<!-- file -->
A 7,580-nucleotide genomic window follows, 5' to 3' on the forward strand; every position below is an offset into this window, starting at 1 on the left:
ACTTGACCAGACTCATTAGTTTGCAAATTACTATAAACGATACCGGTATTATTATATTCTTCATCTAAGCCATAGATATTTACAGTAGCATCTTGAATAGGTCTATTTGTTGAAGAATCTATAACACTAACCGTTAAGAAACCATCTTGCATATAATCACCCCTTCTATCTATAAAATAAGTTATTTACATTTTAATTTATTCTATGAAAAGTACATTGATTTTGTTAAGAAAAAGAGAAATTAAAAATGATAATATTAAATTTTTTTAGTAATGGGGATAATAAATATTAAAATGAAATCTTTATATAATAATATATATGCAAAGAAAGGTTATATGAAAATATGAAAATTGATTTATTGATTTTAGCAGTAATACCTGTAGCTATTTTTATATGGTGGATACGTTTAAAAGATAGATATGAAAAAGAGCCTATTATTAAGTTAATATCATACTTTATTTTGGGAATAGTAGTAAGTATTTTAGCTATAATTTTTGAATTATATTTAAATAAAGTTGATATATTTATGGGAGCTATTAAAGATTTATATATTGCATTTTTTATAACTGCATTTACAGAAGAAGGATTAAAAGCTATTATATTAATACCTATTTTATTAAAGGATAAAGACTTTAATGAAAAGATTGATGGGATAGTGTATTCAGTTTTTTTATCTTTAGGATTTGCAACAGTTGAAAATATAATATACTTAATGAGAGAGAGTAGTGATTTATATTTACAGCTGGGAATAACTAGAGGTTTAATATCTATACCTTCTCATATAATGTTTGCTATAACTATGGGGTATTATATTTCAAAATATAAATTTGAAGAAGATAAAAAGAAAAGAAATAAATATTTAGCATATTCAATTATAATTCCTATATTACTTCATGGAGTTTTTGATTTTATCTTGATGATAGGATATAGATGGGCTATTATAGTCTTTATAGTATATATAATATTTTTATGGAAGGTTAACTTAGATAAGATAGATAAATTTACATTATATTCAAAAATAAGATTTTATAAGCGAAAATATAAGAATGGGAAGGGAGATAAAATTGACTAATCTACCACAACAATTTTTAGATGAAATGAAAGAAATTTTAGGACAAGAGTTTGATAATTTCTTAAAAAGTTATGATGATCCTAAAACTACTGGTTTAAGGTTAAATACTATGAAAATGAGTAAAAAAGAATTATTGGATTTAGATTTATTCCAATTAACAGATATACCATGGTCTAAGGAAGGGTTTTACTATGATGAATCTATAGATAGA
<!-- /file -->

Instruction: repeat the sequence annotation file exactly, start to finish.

A 7,580-nucleotide genomic window follows, 5' to 3' on the forward strand; every position below is an offset into this window, starting at 1 on the left:
ACTTGACCAGACTCATTAGTTTGCAAATTACTATAAACGATACCGGTATTATTATATTCTTCATCTAAGCCATAGATATTTACAGTAGCATCTTGAATAGGTCTATTTGTTGAAGAATCTATAACACTAACCGTTAAGAAACCATCTTGCATATAATCACCCCTTCTATCTATAAAATAAGTTATTTACATTTTAATTTATTCTATGAAAAGTACATTGATTTTGTTAAGAAAAAGAGAAATTAAAAATGATAATATTAAATTTTTTTAGTAATGGGGATAATAAATATTAAAATGAAATCTTTATATAATAATATATATGCAAAGAAAGGTTATATGAAAATATGAAAATTGATTTATTGATTTTAGCAGTAATACCTGTAGCTATTTTTATATGGTGGATACGTTTAAAAGATAGATATGAAAAAGAGCCTATTATTAAGTTAATATCATACTTTATTTTGGGAATAGTAGTAAGTATTTTAGCTATAATTTTTGAATTATATTTAAATAAAGTTGATATATTTATGGGAGCTATTAAAGATTTATATATTGCATTTTTTATAACTGCATTTACAGAAGAAGGATTAAAAGCTATTATATTAATACCTATTTTATTAAAGGATAAAGACTTTAATGAAAAGATTGATGGGATAGTGTATTCAGTTTTTTTATCTTTAGGATTTGCAACAGTTGAAAATATAATATACTTAATGAGAGAGAGTAGTGATTTATATTTACAGCTGGGAATAACTAGAGGTTTAATATCTATACCTTCTCATATAATGTTTGCTATAACTATGGGGTATTATATTTCAAAATATAAATTTGAAGAAGATAAAAAGAAAAGAAATAAATATTTAGCATATTCAATTATAATTCCTATATTACTTCATGGAGTTTTTGATTTTATCTTGATGATAGGATATAGATGGGCTATTATAGTCTTTATAGTATATATAATATTTTTATGGAAGGTTAACTTAGATAAGATAGATAAATTTACATTATATTCAAAAATAAGATTTTATAAGCGAAAATATAAGAATGGGAAGGGAGATAAAATTGACTAATCTACCACAACAATTTTTAGATGAAATGAAAGAAATTTTAGGACAAGAGTTTGATAATTTCTTAAAAAGTTATGATGATCCTAAAACTACTGGTTTAAGGTTAAATACTATGAAAATGAGTAAAAAAGAATTATTGGATTTAGATTTATTCCAATTAACAGATATACCATGGTCTAAGGAAGGGTTTTACTATGATGAATCTATAGATAGA